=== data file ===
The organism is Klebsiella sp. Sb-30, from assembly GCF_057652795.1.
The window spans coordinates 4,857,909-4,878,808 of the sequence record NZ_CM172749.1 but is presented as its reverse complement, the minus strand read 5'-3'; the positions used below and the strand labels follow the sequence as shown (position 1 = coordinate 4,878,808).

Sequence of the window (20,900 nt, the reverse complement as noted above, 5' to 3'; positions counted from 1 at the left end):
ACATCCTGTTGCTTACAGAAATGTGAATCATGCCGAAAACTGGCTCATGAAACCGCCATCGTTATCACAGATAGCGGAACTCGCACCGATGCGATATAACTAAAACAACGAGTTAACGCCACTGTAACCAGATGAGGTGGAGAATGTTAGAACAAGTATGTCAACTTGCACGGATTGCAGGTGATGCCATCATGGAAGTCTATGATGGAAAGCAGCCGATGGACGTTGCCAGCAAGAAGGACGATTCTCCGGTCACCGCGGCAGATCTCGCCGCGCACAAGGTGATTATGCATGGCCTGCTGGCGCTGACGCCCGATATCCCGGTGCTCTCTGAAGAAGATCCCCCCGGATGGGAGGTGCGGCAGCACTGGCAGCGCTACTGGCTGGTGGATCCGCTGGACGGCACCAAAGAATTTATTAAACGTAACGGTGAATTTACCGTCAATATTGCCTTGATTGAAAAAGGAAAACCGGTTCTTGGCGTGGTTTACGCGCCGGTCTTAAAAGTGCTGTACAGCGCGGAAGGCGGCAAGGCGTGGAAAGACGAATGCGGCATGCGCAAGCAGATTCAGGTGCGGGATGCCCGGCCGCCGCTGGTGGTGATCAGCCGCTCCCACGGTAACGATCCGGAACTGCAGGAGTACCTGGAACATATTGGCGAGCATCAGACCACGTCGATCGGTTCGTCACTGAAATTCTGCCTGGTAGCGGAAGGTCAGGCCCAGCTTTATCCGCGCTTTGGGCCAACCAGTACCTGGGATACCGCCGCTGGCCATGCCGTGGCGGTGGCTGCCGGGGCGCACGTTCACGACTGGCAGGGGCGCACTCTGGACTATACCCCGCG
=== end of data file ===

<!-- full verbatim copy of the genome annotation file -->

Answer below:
The organism is Klebsiella sp. Sb-30, from assembly GCF_057652795.1.
The window spans coordinates 4,857,909-4,878,808 of the sequence record NZ_CM172749.1 but is presented as its reverse complement, the minus strand read 5'-3'; the positions used below and the strand labels follow the sequence as shown (position 1 = coordinate 4,878,808).

Sequence of the window (20,900 nt, the reverse complement as noted above, 5' to 3'; positions counted from 1 at the left end):
ACATCCTGTTGCTTACAGAAATGTGAATCATGCCGAAAACTGGCTCATGAAACCGCCATCGTTATCACAGATAGCGGAACTCGCACCGATGCGATATAACTAAAACAACGAGTTAACGCCACTGTAACCAGATGAGGTGGAGAATGTTAGAACAAGTATGTCAACTTGCACGGATTGCAGGTGATGCCATCATGGAAGTCTATGATGGAAAGCAGCCGATGGACGTTGCCAGCAAGAAGGACGATTCTCCGGTCACCGCGGCAGATCTCGCCGCGCACAAGGTGATTATGCATGGCCTGCTGGCGCTGACGCCCGATATCCCGGTGCTCTCTGAAGAAGATCCCCCCGGATGGGAGGTGCGGCAGCACTGGCAGCGCTACTGGCTGGTGGATCCGCTGGACGGCACCAAAGAATTTATTAAACGTAACGGTGAATTTACCGTCAATATTGCCTTGATTGAAAAAGGAAAACCGGTTCTTGGCGTGGTTTACGCGCCGGTCTTAAAAGTGCTGTACAGCGCGGAAGGCGGCAAGGCGTGGAAAGACGAATGCGGCATGCGCAAGCAGATTCAGGTGCGGGATGCCCGGCCGCCGCTGGTGGTGATCAGCCGCTCCCACGGTAACGATCCGGAACTGCAGGAGTACCTGGAACATATTGGCGAGCATCAGACCACGTCGATCGGTTCGTCACTGAAATTCTGCCTGGTAGCGGAAGGTCAGGCCCAGCTTTATCCGCGCTTTGGGCCAACCAGTACCTGGGATACCGCCGCTGGCCATGCCGTGGCGGTGGCTGCCGGGGCGCACGTTCACGACTGGCAGGGGCGCACTCTGGACTATACCCCGCG